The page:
Food Banks Are Working Overtime to Meet Food Insecurity in the U.S.
It’s been roughly a month since states began issuing stay-at-home orders, and during this time, Americans have filed for unemployment at record highs while others have seen cuts to their hours, wages, and salaries. Feeding America, the nation’s largest domestic hunger-relief organization, is expecting an estimated 17.1 million more people will face food insecurity as a result of COVID-19, and food pantries around the country are already facing long lines and shortages.
Ami McReynolds, Feeding America’s chief equity and programs officer, says 100 percent of food banks are reporting an average 63 percent increase in demand for food assistance. There are fewer food donations from food retailers and manufacturers. For instance, in Detroit, tens of thousands of people have been showing up to local food pantries daily, and some leave empty-handed, Bridge Detroit reported this past Wednesday.
There are also fewer volunteers available to operate local agencies. “Our network has over 2 million volunteers that provide support in helping to store, to pack and distribute food,” McReynolds says. “Many of those volunteers are 60 or older, and so we’re asking them to stay at home, right? We want them to be safe.”
Food banks have switched gears in getting food to clients by allowing them to schedule at-home deliveries and launching pop-up pantries to supplement the work of local food pantries that have closed. For example, Second Harvest Food Bank of Orange County, California, opened a drive-thru pantry in Anaheim, California, in the wake of 100 agencies in Orange County closing, CBS Los Angeles reported this past Monday. Feeding America is also working toward solutions to making the Supplemental Nutrition Assistance Program more accessible, as it will allow families to make food purchases at a grocery store.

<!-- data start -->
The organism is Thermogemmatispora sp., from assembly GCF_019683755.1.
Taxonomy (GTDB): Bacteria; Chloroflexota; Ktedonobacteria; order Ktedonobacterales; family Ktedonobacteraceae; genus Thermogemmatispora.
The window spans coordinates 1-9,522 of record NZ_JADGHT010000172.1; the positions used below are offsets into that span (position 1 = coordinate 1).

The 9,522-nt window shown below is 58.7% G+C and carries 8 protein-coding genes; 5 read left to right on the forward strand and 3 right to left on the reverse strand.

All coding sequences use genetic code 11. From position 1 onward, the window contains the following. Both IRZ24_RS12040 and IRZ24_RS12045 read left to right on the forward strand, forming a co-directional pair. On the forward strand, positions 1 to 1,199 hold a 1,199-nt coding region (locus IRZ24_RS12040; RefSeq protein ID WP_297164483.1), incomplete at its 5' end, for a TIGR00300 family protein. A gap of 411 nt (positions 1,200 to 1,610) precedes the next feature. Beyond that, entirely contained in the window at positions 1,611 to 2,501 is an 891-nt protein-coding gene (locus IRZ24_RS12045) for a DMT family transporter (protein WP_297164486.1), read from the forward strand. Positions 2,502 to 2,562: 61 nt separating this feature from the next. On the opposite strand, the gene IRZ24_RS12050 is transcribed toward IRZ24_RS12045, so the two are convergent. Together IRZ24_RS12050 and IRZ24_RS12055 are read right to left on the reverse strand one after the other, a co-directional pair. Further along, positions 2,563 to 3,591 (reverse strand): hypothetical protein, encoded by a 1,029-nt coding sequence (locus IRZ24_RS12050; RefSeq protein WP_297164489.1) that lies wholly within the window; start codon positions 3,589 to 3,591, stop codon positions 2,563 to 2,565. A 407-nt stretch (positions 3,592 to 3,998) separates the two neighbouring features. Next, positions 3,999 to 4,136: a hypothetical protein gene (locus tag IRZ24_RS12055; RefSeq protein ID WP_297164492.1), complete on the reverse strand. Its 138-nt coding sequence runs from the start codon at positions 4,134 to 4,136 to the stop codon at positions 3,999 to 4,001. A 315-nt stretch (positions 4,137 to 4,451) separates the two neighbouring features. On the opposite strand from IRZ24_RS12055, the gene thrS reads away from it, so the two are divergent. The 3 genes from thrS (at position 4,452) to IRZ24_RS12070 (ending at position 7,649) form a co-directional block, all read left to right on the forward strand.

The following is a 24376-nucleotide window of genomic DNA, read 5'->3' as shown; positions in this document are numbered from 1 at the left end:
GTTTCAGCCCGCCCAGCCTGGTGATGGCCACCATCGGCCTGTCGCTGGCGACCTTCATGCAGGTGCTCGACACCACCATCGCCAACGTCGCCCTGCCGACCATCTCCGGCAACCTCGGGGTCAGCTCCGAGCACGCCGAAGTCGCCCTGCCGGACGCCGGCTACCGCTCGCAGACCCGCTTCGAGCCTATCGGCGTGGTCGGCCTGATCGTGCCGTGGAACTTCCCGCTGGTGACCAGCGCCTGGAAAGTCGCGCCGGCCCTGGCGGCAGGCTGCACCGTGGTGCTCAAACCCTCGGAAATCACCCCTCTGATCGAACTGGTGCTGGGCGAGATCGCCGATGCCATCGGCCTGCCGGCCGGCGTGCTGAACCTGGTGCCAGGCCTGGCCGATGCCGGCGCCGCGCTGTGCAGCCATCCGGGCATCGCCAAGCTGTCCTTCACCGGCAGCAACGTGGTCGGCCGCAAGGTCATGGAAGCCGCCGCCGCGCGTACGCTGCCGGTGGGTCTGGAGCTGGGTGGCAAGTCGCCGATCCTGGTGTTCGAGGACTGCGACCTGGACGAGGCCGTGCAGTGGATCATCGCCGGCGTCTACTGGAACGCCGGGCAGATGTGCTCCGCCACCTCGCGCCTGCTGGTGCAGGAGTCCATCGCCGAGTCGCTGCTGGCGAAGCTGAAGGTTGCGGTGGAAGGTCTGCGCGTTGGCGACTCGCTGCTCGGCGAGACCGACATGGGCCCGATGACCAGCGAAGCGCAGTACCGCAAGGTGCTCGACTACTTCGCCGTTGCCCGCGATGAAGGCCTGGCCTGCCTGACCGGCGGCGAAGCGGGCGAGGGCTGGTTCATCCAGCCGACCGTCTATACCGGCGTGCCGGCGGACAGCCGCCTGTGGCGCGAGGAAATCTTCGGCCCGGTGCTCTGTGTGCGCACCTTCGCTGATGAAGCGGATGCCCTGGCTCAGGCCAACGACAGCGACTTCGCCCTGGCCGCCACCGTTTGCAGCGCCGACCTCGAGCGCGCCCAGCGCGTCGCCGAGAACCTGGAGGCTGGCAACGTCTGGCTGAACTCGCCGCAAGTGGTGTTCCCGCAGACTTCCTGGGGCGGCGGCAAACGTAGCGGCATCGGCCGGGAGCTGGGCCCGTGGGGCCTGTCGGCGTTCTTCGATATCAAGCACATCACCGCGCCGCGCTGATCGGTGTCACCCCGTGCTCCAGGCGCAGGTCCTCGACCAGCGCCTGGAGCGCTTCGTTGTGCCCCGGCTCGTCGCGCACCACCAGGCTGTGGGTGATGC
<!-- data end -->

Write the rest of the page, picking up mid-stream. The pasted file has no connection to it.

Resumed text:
McReynolds says there has been an uptick in people asking to volunteer and donate to food pantries in need, and some pantries are receiving financial assistance. Last week, the Greater Chicago Food Depository announced grants for pantries in need in Cook County, Illinois. What’s more, a majority of those funds will help keep pantries that serve black and brown communities, who are most vulnerable to food insecurity, open.
But, McReynolds adds, the conversation around food insecurity was urgent before the pandemic. Thirty-seven million people were food insecure before the pandemic, including about 11 million children, 5.5 million seniors, communities of color, and those with compromised immune systems, according to McReynolds. Feeding America is working across sectors to raise awareness around food insecurity.
“How we grow awareness and how we seek out volunteers and new partners, how we are able to garner funds to support our work, each of those is a seed that we’re planting toward building a more robust movement around ending hunger in this country,” Reynolds says. “Being able to work with government partners, the business community, and also within communities locally is going to be key,” McReynolds adds.